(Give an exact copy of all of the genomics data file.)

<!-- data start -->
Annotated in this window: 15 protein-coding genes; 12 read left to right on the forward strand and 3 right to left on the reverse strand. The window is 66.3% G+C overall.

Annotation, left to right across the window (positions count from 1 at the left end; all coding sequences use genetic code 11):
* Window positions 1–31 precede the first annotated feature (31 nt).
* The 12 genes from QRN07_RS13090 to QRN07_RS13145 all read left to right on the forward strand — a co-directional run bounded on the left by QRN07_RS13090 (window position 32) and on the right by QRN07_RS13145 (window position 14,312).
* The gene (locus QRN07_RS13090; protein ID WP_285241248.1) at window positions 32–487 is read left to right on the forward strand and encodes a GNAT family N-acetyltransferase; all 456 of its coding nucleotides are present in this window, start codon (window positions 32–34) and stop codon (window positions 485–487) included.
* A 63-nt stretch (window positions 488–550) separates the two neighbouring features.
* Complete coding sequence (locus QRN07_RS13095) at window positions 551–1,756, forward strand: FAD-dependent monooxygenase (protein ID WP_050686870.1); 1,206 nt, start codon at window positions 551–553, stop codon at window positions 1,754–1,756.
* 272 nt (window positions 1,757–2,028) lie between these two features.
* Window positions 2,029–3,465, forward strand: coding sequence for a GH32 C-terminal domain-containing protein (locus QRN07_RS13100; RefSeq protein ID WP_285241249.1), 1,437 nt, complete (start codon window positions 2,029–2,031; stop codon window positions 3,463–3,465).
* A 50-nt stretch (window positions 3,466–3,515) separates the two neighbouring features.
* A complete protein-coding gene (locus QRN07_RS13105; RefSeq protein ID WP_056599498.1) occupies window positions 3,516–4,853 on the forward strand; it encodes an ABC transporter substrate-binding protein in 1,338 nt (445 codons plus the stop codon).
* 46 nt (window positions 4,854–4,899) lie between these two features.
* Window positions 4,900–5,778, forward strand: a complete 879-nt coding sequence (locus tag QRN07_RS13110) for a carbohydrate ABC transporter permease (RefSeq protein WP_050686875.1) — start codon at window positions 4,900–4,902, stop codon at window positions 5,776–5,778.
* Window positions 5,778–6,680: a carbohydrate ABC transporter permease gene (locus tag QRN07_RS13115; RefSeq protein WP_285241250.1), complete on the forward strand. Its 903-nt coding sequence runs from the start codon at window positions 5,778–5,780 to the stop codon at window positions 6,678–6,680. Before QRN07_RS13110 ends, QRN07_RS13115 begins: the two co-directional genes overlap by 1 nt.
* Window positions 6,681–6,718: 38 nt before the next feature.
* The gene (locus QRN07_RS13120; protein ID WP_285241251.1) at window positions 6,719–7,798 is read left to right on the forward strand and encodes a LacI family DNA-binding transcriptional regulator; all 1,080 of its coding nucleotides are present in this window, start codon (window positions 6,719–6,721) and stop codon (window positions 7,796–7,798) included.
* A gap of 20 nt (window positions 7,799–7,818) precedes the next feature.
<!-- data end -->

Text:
Annotated in this window: 15 protein-coding genes; 12 read left to right on the forward strand and 3 right to left on the reverse strand. The window is 66.3% G+C overall.

Annotation, left to right across the window (positions count from 1 at the left end; all coding sequences use genetic code 11):
* Window positions 1–31 precede the first annotated feature (31 nt).
* The 12 genes from QRN07_RS13090 to QRN07_RS13145 all read left to right on the forward strand — a co-directional run bounded on the left by QRN07_RS13090 (window position 32) and on the right by QRN07_RS13145 (window position 14,312).
* The gene (locus QRN07_RS13090; protein ID WP_285241248.1) at window positions 32–487 is read left to right on the forward strand and encodes a GNAT family N-acetyltransferase; all 456 of its coding nucleotides are present in this window, start codon (window positions 32–34) and stop codon (window positions 485–487) included.
* A 63-nt stretch (window positions 488–550) separates the two neighbouring features.
* Complete coding sequence (locus QRN07_RS13095) at window positions 551–1,756, forward strand: FAD-dependent monooxygenase (protein ID WP_050686870.1); 1,206 nt, start codon at window positions 551–553, stop codon at window positions 1,754–1,756.
* 272 nt (window positions 1,757–2,028) lie between these two features.
* Window positions 2,029–3,465, forward strand: coding sequence for a GH32 C-terminal domain-containing protein (locus QRN07_RS13100; RefSeq protein ID WP_285241249.1), 1,437 nt, complete (start codon window positions 2,029–2,031; stop codon window positions 3,463–3,465).
* A 50-nt stretch (window positions 3,466–3,515) separates the two neighbouring features.
* A complete protein-coding gene (locus QRN07_RS13105; RefSeq protein ID WP_056599498.1) occupies window positions 3,516–4,853 on the forward strand; it encodes an ABC transporter substrate-binding protein in 1,338 nt (445 codons plus the stop codon).
* 46 nt (window positions 4,854–4,899) lie between these two features.
* Window positions 4,900–5,778, forward strand: a complete 879-nt coding sequence (locus tag QRN07_RS13110) for a carbohydrate ABC transporter permease (RefSeq protein WP_050686875.1) — start codon at window positions 4,900–4,902, stop codon at window positions 5,776–5,778.
* Window positions 5,778–6,680: a carbohydrate ABC transporter permease gene (locus tag QRN07_RS13115; RefSeq protein WP_285241250.1), complete on the forward strand. Its 903-nt coding sequence runs from the start codon at window positions 5,778–5,780 to the stop codon at window positions 6,678–6,680. Before QRN07_RS13110 ends, QRN07_RS13115 begins: the two co-directional genes overlap by 1 nt.
* Window positions 6,681–6,718: 38 nt before the next feature.
* The gene (locus QRN07_RS13120; protein ID WP_285241251.1) at window positions 6,719–7,798 is read left to right on the forward strand and encodes a LacI family DNA-binding transcriptional regulator; all 1,080 of its coding nucleotides are present in this window, start codon (window positions 6,719–6,721) and stop codon (window positions 7,796–7,798) included.
* A gap of 20 nt (window positions 7,799–7,818) precedes the next feature.